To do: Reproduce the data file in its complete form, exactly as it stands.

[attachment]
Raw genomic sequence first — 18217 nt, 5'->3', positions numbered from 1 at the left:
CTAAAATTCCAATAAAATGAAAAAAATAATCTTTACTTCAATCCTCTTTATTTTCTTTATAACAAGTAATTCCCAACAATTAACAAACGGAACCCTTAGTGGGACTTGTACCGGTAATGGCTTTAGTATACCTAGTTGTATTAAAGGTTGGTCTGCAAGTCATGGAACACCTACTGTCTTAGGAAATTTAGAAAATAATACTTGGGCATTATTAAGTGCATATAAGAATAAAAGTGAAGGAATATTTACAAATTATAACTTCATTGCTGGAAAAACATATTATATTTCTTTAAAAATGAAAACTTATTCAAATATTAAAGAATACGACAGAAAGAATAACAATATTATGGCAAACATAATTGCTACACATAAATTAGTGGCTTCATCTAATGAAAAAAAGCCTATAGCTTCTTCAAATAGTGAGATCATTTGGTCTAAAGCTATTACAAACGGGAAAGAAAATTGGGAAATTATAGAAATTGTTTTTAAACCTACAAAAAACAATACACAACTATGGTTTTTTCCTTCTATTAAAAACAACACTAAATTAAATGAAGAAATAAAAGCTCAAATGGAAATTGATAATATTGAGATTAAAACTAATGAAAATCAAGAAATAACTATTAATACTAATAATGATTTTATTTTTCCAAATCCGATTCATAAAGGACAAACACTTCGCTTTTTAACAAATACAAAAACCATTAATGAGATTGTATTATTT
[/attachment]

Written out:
Raw genomic sequence first — 18217 nt, 5'->3', positions numbered from 1 at the left:
CTAAAATTCCAATAAAATGAAAAAAATAATCTTTACTTCAATCCTCTTTATTTTCTTTATAACAAGTAATTCCCAACAATTAACAAACGGAACCCTTAGTGGGACTTGTACCGGTAATGGCTTTAGTATACCTAGTTGTATTAAAGGTTGGTCTGCAAGTCATGGAACACCTACTGTCTTAGGAAATTTAGAAAATAATACTTGGGCATTATTAAGTGCATATAAGAATAAAAGTGAAGGAATATTTACAAATTATAACTTCATTGCTGGAAAAACATATTATATTTCTTTAAAAATGAAAACTTATTCAAATATTAAAGAATACGACAGAAAGAATAACAATATTATGGCAAACATAATTGCTACACATAAATTAGTGGCTTCATCTAATGAAAAAAAGCCTATAGCTTCTTCAAATAGTGAGATCATTTGGTCTAAAGCTATTACAAACGGGAAAGAAAATTGGGAAATTATAGAAATTGTTTTTAAACCTACAAAAAACAATACACAACTATGGTTTTTTCCTTCTATTAAAAACAACACTAAATTAAATGAAGAAATAAAAGCTCAAATGGAAATTGATAATATTGAGATTAAAACTAATGAAAATCAAGAAATAACTATTAATACTAATAATGATTTTATTTTTCCAAATCCGATTCATAAAGGACAAACACTTCGCTTTTTAACAAATACAAAAACCATTAATGAGATTGTATTATTT